Trojan Family, Meet George Farmer

Now that the on-field action has stopped for USC, we turn our focus to off-field developments. Specifically, recruiting. With the sanctions appeal still pending, USC must ration their reduced scholarships wisely. In early December, USC made its wisest–and easiest–scholarship offer to five-star wide receiver George Farmer out of Junipero Serra High School in Gardena, California. A local product, Farmer played one season of football with current Trojans star receiver Robert Woods. For those of you who don’t follow recruiting, here is what some scouting websites say about Farmer:

  • “Extremely explosive runner that is hard to bring down because he is very strong and fast.” –
  • “The ideal combination of size and speed, Farmer is one of the top athletes in the country.” –
  • “George Farmer is not only a physically imposing presence on offense, but we are not so sure he wouldn’t make for a great safety prospect as well.” – ESPN Insider

Reading/hearing descriptions is one thing, but seeing the kid play and witnessing his abilities is another. To truly appreciate what Farmer will bring to USC, watch the highlight video below. It’s about ten minutes long and does not have any sound, so I understand if you don’t want to sit through the entire clip. But from one Trojan to (hopefully) another, trust me, it’s worth it.

What impressed me from this video were:  1) Farmer’s size/strength, 2) Farmer’s speed and explosiveness, and 3) Farmer’s play-making abilities on special teams.

If you watch the video, Farmer simply looks harder, better, faster, and stronger than all the other kids on the field. Granted, it’s high school football and the size/speed discrepancies between athletes at that level are larger than they are at the college level. But Farmer, at 6’2″ and 192 pounds, is built like current Cowboys stud Dez Bryant was built coming out of high school and, with proper weight training, has the chance to be a monster. Even more impressive than his breakaway runs is his defensive tenacity. He played safety for his team and in the clip you can see him really lay into defenders. What that tells me is that Farmer is not afraid to be physical; as a receiver, he will go over the middle to catch tough passes (which he does in the clip) and as a defender he will make the big hit. You can’t teach that type of courage/attitude.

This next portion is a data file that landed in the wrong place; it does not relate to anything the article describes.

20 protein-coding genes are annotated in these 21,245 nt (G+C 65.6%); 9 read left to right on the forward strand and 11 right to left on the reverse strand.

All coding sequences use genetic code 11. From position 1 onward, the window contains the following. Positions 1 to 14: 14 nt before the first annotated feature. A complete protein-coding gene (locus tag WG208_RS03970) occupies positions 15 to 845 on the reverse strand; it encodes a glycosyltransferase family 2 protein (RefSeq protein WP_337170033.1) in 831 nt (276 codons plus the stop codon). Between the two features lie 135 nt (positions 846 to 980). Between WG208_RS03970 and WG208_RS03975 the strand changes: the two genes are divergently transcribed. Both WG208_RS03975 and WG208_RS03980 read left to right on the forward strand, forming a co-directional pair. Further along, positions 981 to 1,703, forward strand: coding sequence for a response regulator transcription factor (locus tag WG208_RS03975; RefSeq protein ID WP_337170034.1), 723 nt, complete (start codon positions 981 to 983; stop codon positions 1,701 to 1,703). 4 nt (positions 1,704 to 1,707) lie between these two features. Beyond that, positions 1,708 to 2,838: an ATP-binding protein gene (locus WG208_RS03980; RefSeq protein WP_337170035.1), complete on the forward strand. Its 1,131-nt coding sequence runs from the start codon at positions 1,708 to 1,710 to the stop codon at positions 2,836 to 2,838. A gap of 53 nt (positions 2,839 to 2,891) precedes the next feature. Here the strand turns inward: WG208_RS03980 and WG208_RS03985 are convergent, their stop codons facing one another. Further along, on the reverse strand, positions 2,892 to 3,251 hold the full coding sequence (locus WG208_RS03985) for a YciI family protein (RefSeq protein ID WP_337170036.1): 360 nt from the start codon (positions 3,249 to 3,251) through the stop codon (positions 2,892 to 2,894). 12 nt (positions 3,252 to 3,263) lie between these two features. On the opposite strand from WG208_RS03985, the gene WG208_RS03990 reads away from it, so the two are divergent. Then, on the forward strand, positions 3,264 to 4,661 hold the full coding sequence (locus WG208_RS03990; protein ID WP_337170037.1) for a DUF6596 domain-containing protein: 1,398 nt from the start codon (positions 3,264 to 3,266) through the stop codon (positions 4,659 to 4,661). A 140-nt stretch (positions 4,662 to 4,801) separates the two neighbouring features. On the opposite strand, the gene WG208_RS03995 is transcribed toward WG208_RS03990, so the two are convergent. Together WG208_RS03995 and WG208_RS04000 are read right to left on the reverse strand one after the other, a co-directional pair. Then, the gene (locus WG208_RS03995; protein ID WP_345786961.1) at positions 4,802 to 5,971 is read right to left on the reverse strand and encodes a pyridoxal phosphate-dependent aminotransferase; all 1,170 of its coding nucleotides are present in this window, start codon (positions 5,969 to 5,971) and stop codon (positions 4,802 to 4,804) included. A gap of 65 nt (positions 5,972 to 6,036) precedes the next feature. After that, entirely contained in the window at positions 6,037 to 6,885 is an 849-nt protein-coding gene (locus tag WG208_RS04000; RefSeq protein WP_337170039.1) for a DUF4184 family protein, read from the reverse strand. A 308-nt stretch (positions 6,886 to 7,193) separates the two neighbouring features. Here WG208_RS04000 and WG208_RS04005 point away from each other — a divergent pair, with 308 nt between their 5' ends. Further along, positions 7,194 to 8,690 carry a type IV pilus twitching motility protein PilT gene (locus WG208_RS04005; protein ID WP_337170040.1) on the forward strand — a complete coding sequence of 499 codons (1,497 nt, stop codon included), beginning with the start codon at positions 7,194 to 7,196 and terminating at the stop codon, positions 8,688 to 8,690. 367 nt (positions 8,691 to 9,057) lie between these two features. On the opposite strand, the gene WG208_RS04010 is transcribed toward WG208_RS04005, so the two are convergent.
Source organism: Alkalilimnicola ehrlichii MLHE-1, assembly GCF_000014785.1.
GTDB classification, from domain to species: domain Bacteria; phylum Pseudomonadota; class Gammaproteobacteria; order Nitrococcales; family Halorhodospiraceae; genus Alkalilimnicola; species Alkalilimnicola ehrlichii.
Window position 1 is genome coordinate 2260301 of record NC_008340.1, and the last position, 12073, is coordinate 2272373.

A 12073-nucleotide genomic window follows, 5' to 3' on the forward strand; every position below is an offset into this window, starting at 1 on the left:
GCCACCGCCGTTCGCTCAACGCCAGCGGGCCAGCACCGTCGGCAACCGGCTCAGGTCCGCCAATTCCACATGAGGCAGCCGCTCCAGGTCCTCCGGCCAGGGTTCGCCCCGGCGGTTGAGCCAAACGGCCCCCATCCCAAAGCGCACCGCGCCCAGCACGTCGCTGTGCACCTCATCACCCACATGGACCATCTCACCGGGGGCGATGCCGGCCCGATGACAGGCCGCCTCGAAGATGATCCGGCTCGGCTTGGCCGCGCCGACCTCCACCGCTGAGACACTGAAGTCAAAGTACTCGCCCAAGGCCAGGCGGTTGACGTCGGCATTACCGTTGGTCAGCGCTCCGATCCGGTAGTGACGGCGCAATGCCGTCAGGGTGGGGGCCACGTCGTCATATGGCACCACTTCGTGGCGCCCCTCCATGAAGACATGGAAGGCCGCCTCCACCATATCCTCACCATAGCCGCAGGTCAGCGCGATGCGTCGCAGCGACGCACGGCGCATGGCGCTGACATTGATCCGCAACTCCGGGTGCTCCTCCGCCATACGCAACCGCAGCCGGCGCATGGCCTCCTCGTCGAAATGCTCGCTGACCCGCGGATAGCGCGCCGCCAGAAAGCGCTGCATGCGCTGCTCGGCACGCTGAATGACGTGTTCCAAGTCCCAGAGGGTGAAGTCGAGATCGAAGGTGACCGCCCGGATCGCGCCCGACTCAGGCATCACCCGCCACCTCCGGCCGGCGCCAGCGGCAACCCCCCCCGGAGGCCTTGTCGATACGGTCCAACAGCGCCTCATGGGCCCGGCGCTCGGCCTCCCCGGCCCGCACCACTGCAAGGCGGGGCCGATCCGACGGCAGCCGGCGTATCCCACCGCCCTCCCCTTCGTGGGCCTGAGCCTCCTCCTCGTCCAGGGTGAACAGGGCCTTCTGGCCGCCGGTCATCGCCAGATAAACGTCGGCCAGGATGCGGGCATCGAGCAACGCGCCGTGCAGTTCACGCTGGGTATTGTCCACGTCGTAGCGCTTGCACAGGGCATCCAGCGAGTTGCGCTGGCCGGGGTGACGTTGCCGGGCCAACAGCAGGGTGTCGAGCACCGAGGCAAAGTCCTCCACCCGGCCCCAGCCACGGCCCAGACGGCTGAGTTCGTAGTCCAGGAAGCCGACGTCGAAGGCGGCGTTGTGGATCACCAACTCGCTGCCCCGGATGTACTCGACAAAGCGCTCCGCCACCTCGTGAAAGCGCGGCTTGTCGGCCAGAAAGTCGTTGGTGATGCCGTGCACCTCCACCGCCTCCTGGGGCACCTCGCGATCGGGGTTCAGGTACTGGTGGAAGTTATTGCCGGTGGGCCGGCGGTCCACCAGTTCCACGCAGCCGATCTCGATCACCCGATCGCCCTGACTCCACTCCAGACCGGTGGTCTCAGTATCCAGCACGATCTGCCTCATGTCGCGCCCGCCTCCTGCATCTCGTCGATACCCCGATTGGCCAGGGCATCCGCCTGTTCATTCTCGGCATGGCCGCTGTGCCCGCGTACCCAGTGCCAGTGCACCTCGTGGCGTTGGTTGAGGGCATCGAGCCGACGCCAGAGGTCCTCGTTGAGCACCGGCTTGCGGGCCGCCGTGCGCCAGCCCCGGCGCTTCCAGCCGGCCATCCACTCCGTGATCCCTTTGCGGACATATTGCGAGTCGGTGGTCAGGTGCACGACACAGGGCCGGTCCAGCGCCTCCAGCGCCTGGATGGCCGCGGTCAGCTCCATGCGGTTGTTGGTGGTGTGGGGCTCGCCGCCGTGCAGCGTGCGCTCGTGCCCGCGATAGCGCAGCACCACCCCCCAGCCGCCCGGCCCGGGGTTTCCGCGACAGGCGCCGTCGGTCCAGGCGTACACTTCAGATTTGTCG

Farmer’s speed is second to none. It looks like he’s playing in another gear. The thing that got me about his speed was the quick hitch/screen plays that Serra ran for him. It just so happens that USC runs a lot of those plays as well. The Trojans like to get the ball in the hands of their receivers quick–right off the snap–and let them make a play on the outside. Farmer showed the ability to take these passes and turn them up field for huge gains.

Finally, his punt returning is exceptional and will be a welcomed addition to the newly-revamped Trojans special teams. Now that USC officially has a special teams coach, we really value that third aspect of the game. Last season, we saw Robert Woods take a kickoff back for a touchdown and truly become a threat to opposing teams in that regard. Our punt return game looked like it would suffer a minor setback with the loss of senior Ronald Johnson, but Farmer immediately fills that void (and I bet you he will be a better returner than Johnson was). Even if Farmer takes some time to develop as an elite receiver, at least he can contribute as a punt returner or in other ways on special teams.

Watch, enjoy, and get excited for this guy to suit up in the Cardinal & Gold next season!


One response to “Trojan Family, Meet George Farmer

  1. good stuff, nate…when we come off probation, heads are going to roll.

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